Gardeners have been called creatures of habit, and it's true for the most part when it comes to deciding what to plant each year. Gardeners are loyal to varieties that have performed well, and those that flop tend to fall by the wayside.
Most of us, however, can always find a little room in the garden for something new every year. New varieties always are fun to try, possibly leading to a new favorite.
New varieties that show potential for 2012 include:
Big Daddy hybrid tomato
An indeterminant plant that produces giant-sized tomatoes weighing 15 ounces or more. A Burpee exclusive, it is touted as being a breakthrough in taste, size, disease-resistance and yield. See www.burpee.com.
Fantasy F1 Hybrid Swiss chard
The first hybrid Swiss chard offered to gardeners. Traditionally grown chard varieties all are open pollinators. The addition of a hybrid variety brings improvements that include increased productivity, taste and disease-resistance. The plants have reddish-purple stems bearing red-green leaves. The taste is "mild and juicy with no harsh aftertaste."
Introduced by Thompson & Morgan, it has good resistance to downy mildew, an especially common disease locally in spring and fall. See www.tmseeds.com.
Canennatta F1 Cayenne Pepper
A strong, upright plant ideal for pots and containers. A 2012 All America Selections (AAS) winner, producing 3- to 4-inch-long fruit with mild heat. Dense foliage helps resist sunburn. Bred by Floranova, it is available from Burpee. See www.burpee.com.
Sweet Heat F1 Bell Pepper
Introduced by Horticultural Products and Services, this is a bell with mild heat that turns red faster than traditional bell peppers. Use for grilling, stuffing and in salsas. Similar heat to that of Mexibell, a popular variety in the late 1980s. See www.hpsseed.com.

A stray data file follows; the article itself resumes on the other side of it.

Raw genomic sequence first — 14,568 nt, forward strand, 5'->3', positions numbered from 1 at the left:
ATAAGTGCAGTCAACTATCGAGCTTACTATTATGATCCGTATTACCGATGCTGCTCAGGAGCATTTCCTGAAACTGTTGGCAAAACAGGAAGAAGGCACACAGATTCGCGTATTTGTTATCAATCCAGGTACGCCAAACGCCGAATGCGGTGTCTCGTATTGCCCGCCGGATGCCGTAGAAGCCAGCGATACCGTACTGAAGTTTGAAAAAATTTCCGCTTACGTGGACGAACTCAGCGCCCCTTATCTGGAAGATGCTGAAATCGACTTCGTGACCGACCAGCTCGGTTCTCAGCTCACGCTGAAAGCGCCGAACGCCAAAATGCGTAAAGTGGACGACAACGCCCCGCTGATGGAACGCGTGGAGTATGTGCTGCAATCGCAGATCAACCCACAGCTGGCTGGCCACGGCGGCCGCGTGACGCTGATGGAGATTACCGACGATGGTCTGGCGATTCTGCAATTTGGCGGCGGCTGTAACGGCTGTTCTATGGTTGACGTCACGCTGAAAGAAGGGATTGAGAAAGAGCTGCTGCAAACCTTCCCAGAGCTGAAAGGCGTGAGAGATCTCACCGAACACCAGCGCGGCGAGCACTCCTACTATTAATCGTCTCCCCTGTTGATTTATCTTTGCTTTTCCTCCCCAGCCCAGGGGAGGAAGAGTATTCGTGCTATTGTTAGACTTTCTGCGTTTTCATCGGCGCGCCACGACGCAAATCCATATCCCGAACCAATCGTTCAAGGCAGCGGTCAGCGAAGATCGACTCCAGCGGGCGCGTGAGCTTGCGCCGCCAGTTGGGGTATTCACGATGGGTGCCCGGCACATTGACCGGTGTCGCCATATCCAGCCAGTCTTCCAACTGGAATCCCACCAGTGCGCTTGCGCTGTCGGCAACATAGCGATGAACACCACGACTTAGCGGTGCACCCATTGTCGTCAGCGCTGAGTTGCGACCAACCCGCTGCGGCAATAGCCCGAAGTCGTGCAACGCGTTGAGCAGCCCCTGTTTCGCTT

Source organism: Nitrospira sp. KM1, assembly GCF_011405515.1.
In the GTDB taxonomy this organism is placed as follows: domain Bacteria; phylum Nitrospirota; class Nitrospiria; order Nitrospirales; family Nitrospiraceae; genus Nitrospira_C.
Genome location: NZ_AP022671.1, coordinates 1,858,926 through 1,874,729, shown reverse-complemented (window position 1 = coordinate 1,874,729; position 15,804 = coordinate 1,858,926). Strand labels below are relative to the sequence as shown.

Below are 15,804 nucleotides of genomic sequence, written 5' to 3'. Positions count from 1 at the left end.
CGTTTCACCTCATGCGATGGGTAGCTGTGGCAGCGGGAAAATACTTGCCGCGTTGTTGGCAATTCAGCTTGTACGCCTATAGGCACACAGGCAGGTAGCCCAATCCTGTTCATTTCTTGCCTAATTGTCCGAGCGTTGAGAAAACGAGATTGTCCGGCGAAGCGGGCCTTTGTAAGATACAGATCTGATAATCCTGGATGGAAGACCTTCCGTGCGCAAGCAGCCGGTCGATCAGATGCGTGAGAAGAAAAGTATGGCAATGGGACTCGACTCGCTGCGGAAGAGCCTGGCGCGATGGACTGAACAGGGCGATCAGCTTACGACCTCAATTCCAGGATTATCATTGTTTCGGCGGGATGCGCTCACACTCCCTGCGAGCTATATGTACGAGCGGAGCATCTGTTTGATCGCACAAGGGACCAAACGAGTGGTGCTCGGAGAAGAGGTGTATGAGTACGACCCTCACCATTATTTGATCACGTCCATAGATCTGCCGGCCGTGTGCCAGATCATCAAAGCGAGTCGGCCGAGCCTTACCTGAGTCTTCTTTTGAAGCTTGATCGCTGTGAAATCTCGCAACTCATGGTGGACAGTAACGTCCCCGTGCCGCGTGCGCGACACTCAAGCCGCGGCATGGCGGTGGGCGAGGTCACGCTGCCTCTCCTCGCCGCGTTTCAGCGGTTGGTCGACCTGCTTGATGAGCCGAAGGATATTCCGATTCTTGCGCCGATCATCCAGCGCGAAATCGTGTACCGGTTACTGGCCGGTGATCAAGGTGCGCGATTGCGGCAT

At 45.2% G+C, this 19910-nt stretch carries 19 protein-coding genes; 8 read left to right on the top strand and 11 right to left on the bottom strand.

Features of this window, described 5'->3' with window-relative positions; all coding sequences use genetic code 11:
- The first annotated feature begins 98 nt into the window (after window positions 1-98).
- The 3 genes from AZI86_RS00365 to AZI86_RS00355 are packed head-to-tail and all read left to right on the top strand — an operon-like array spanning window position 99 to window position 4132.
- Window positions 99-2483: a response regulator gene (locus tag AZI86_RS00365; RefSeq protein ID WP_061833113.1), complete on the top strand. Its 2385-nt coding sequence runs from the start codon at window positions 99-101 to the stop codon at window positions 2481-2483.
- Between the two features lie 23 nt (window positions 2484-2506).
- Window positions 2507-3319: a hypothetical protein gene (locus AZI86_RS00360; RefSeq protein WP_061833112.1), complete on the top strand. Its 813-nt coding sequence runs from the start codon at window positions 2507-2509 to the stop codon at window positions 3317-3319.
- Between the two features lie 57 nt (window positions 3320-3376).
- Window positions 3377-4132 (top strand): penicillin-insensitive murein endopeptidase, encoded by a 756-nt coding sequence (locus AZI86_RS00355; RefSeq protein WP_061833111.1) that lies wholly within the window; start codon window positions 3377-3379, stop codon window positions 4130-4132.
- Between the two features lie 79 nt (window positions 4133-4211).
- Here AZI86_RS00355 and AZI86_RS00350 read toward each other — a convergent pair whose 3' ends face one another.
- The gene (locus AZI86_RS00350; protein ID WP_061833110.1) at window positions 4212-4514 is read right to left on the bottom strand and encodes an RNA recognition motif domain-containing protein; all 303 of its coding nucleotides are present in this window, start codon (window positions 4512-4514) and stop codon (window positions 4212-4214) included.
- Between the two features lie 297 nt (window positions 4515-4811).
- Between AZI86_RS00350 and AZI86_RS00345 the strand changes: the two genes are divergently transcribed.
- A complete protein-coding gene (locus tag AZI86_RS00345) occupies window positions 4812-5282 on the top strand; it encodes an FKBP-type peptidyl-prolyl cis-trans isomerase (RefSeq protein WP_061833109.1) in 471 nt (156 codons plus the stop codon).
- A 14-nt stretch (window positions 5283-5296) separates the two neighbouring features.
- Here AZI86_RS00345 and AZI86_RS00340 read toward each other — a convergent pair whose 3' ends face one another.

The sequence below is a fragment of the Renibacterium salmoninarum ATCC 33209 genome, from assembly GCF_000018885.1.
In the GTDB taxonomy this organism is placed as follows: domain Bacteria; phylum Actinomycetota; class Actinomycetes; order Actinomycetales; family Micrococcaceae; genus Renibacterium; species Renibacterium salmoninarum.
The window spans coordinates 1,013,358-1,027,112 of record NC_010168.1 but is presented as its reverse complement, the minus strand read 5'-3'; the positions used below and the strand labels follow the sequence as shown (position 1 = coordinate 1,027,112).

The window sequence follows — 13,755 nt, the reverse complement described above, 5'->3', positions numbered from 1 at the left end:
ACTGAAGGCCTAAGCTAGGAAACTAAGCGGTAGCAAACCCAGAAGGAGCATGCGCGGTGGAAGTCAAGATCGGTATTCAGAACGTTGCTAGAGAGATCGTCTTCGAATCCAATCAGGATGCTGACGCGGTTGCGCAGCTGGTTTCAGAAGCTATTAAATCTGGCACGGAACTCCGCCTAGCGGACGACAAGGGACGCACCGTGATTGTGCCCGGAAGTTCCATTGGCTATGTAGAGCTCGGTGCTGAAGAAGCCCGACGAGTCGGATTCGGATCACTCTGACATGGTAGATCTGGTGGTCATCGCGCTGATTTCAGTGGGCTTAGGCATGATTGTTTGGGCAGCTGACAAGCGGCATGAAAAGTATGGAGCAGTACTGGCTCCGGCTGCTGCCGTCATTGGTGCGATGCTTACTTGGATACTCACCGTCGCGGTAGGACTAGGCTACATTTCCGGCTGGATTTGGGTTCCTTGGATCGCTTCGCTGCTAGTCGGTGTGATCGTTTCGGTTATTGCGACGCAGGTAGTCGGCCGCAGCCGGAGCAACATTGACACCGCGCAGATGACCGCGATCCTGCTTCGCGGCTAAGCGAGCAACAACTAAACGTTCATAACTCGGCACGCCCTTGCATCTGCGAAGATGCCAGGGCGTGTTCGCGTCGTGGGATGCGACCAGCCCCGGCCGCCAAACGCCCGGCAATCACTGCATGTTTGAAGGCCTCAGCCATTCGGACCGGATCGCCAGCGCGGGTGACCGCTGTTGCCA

Kaleidoscope Mix F1 Flower Sprouts
A hybrid cross between Brussels sprouts and kale. A truly new vegetable, flower sprouts resemble rosettes growing on tall, colorful stalks. A Johnny's Selected Seeds introduction, it is described as a "tender, mildly flavored sprout which has the taste and texture of red Russian kale." See www.johnnyseeds.com.
Faerie F1 watermelon
A "half-sized" melon with 8-inch-diameter fruit, this is truly a garden novelty. A 2012 AAS winner, it has a creamy-yellow rind with pinkish-red flesh. The slightly oval fruit weigh between 4 and 6 pounds. Bred by Known-You Seed Co., it is available from Park Seed. See www.parkseed.com.
An English cucumber with long, straight fruit that reach 12 inches in length. These are the types of cucumbers found wrapped in plastic in produce cases. They produce all female flowers and
display resistance to powdery mildew, which can be a major problem in Southern Oregon.
A Territorial Seed Co. introduction, it has a "sweet flavor with no trace of bitterness and is
thin-skinned so peeling is unnecessary." See www.territorialseed.com.
Indigo Rose Tomato
An Oregon State University introduction, Indigo Rose produces round, 2-inch fruit that are indigo in color (nearly blue). Its fruits contain "more disease-fighting anthycyanin than any other tomato variety." It's an indeterminant grower available through Territorial.
David James has been writing gardening stories in Southern Oregon for 35 years. Contact him at firstname.lastname@example.org.